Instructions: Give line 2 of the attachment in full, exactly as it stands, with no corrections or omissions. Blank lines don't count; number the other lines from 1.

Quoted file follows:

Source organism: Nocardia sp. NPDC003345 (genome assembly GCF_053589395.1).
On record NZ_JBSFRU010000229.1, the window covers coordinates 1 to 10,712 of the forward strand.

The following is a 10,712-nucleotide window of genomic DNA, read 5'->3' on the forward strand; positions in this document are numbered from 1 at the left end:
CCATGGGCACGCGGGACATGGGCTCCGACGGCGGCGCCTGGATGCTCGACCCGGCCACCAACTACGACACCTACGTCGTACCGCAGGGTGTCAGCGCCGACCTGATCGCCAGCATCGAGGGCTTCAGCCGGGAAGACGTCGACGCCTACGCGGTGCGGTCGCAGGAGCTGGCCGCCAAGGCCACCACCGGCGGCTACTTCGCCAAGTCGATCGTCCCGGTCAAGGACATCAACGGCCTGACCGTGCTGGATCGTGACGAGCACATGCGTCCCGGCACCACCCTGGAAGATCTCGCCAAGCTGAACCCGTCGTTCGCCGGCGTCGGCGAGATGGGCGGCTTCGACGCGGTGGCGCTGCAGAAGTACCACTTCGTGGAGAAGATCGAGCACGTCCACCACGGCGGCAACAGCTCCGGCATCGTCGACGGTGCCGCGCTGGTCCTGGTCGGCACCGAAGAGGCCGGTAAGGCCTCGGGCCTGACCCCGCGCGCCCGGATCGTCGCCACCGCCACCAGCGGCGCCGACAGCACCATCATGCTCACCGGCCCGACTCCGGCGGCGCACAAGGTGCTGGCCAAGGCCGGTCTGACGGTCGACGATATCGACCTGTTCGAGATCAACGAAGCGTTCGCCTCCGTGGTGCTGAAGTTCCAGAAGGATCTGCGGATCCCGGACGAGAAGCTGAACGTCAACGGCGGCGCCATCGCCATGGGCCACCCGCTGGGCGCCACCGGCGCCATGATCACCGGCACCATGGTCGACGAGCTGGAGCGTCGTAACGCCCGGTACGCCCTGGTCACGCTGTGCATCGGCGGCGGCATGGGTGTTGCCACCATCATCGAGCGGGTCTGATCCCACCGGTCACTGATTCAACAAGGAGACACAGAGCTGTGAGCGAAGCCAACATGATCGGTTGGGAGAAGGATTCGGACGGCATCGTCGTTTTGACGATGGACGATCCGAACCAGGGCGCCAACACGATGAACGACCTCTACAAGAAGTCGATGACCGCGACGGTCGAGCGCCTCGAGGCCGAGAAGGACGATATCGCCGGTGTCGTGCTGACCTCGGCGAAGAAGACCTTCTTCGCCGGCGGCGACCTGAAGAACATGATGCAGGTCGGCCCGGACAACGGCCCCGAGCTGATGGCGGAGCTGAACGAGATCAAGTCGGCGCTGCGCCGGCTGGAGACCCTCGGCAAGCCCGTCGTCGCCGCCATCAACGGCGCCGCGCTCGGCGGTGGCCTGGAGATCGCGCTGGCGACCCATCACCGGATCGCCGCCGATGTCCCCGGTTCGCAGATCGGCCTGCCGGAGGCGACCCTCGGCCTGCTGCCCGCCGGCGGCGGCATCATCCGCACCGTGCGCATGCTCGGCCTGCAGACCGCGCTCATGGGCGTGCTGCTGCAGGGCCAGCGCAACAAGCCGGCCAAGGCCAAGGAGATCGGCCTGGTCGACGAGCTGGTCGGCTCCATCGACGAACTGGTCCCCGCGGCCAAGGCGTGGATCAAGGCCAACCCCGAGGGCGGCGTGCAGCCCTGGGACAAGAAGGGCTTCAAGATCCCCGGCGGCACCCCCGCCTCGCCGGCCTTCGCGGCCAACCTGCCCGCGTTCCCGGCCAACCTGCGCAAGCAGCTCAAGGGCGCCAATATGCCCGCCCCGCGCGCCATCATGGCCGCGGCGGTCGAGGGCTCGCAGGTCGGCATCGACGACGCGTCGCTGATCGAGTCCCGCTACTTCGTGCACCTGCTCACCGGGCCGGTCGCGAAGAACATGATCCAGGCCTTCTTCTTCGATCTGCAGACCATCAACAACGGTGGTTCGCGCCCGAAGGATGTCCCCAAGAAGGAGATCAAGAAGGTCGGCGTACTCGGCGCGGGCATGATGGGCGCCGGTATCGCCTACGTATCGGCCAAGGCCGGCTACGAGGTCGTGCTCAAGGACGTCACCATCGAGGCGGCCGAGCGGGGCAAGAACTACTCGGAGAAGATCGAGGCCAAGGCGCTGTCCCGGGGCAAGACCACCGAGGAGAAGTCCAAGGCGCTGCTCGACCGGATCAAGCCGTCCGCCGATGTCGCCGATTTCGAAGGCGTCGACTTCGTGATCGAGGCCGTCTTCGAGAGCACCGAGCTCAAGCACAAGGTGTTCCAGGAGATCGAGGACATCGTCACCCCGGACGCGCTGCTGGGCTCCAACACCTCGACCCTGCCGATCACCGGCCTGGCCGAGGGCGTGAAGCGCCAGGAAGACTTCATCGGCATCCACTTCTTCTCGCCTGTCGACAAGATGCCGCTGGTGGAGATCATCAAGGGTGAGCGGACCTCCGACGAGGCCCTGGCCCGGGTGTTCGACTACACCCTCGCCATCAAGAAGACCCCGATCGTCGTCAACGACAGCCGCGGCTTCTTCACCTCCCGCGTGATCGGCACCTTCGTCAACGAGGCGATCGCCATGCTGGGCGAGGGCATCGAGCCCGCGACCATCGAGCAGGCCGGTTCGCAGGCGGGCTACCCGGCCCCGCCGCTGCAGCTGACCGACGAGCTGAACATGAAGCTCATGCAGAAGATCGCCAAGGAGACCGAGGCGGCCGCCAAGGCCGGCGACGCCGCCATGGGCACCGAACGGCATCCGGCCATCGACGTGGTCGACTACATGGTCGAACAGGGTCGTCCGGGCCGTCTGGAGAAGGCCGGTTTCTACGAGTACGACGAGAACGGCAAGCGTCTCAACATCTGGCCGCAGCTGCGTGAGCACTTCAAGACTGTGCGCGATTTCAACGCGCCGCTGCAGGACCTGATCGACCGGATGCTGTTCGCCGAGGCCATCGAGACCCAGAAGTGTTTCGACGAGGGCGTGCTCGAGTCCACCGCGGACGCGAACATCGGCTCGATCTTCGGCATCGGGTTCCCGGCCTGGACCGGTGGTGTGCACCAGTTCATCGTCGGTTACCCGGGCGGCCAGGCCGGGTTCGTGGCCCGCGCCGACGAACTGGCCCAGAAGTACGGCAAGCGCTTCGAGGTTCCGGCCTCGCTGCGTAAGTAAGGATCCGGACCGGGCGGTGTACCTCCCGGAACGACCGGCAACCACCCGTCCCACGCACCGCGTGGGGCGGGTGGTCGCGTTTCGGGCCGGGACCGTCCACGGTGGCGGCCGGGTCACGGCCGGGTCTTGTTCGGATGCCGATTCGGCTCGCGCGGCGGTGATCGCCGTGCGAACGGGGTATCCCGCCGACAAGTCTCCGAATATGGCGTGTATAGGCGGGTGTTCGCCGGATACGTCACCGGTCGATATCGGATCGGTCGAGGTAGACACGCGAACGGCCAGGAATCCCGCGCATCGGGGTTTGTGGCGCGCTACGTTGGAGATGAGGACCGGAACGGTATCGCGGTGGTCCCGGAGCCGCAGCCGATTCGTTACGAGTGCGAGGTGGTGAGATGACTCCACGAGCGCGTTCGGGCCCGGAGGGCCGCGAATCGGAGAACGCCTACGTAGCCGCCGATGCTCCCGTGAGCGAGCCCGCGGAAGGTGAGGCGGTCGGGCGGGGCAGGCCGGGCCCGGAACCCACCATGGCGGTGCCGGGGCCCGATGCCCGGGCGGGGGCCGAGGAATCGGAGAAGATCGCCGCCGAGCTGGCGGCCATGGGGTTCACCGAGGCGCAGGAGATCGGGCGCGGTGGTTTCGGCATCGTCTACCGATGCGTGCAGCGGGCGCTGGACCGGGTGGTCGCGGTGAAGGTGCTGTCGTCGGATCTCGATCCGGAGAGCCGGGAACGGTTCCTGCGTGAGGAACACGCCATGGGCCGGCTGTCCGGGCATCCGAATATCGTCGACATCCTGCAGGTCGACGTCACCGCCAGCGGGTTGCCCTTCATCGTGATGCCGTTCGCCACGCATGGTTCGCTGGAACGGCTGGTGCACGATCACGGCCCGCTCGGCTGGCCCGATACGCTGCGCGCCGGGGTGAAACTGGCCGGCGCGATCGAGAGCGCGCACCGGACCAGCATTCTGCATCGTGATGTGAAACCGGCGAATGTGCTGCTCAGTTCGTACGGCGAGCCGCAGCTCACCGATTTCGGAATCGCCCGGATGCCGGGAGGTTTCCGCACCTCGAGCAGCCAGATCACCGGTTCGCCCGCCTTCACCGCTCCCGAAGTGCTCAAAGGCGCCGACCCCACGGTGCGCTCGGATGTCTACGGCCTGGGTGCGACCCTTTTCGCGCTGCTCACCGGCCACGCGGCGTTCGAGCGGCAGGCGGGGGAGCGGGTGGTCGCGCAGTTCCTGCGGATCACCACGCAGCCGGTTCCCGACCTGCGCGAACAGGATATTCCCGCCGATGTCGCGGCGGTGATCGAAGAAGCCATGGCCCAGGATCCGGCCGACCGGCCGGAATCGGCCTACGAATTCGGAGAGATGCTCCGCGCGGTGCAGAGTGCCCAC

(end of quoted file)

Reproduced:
On record NZ_JBSFRU010000229.1, the window covers coordinates 1 to 10,712 of the forward strand.